• Perinatal mortality: the number of deaths between the 28th week of pregnancy and the 1st week of life, per 1,000 live and stillbirths
  • Lethality: a measurement of the deadliness of a given disease
  • L (lethality rate): the number of people who have died in a given period, divided by the number of sick people in the same period
  • Gender proportion: this describes the numerical relationship of men to women in the population
  • Share of the elderly/old-age dependency ratio: the number of people over 60 years per 1,000 persons in the age bracket 15–59
  • DALY (Disease-adjusted life years): this concept aims to measure the importance of diseases in society. The DALY-measure describes the length of time in years spent in ill-health or time that is lost due to premature death.

Demographic aging

Population pyramids illustrate all age groups within a given population at a given time, in graphic form. Note the following when it comes to the interpretation of a population pyramid:

  • Left: man, right: woman
  • Vertical axis: people’s age in years
  • Horizontal axis: the actual number of people per age group (mostly in thousands)
  • ‘ Bulges’: wars, natural disasters, and changes to family policy

The ideal basic forms are presented in the following graphic:

structure of age

Image: Structure of age. By Rosso Robot, License: Public domain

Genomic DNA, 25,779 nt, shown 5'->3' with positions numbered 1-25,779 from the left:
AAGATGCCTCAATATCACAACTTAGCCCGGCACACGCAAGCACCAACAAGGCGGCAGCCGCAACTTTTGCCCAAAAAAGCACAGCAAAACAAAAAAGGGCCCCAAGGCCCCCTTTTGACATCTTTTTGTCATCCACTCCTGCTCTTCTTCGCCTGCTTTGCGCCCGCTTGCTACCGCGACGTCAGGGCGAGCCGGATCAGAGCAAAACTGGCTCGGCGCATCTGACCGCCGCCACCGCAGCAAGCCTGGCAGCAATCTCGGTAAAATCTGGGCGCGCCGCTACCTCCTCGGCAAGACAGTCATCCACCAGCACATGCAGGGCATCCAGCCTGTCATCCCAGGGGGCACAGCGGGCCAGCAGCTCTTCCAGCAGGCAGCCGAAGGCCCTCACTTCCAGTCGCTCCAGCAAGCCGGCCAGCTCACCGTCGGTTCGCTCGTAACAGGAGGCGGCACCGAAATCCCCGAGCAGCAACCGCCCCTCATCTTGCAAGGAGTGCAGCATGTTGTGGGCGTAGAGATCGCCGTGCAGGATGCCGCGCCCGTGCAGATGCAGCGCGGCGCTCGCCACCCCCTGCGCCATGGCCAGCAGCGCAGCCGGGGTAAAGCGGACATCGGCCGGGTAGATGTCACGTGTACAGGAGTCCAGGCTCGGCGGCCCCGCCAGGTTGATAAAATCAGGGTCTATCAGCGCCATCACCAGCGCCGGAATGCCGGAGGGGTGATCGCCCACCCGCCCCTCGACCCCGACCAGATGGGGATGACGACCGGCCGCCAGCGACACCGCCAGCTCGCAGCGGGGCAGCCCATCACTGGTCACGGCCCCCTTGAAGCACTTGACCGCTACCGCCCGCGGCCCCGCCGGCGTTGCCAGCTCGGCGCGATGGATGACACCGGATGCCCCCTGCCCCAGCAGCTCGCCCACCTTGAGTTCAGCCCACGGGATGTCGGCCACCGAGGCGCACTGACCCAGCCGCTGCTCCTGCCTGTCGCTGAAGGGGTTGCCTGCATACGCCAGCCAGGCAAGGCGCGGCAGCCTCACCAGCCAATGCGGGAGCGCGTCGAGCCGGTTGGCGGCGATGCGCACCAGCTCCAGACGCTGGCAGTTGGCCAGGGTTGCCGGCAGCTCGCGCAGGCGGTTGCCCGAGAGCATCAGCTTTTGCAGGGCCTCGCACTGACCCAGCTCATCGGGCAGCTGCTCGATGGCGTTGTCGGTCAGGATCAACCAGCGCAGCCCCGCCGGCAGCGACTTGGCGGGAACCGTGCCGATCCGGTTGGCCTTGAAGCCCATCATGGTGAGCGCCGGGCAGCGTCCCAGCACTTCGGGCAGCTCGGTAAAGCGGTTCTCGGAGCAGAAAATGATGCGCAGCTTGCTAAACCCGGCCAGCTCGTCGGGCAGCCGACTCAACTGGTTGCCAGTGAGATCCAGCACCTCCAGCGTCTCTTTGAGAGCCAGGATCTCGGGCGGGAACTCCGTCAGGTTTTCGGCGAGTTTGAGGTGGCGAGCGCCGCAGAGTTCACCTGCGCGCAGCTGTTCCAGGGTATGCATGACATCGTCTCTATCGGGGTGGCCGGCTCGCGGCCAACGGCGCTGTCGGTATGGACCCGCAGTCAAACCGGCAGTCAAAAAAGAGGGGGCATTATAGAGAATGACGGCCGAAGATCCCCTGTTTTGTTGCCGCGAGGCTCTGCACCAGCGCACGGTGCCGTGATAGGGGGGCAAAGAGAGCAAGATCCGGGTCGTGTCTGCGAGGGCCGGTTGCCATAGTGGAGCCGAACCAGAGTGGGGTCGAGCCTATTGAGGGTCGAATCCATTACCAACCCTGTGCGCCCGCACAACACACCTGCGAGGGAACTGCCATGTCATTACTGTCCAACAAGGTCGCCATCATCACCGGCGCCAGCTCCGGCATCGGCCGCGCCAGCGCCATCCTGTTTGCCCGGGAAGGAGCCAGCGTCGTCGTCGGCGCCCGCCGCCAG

Explanation:

  1. Linear or classic pyramid shape (isosceles triangular shape)
  2. Widened or modified pyramid shape (pagoda shape)
  3. Beehive shape
  4. Bell shape
  5. Onion or urn (exaggerated onion)-shape
  6. Christmas tree or droplet shape

Theory of demographic shift

people on streetDuring nation-wide industrialization, shifts in the generative structure of the population occur. Although this theory originates from the 1920s, it still influences epidemiological thinking. The 5 stages describe the transformation of aspiring societies: initially, high birth and death rates dominate. In the course of industrialization and modernization, the birth rates stagnate, the population shrinks, and life expectancy increases. Germany and most other industrial countries are in stage 5.

The 5 phases of demographic transformation

  1. Pre-transformative stage
High birth rates, high death rates, and slight growth with a high ‘population turnover’
  1. Early-transformative stage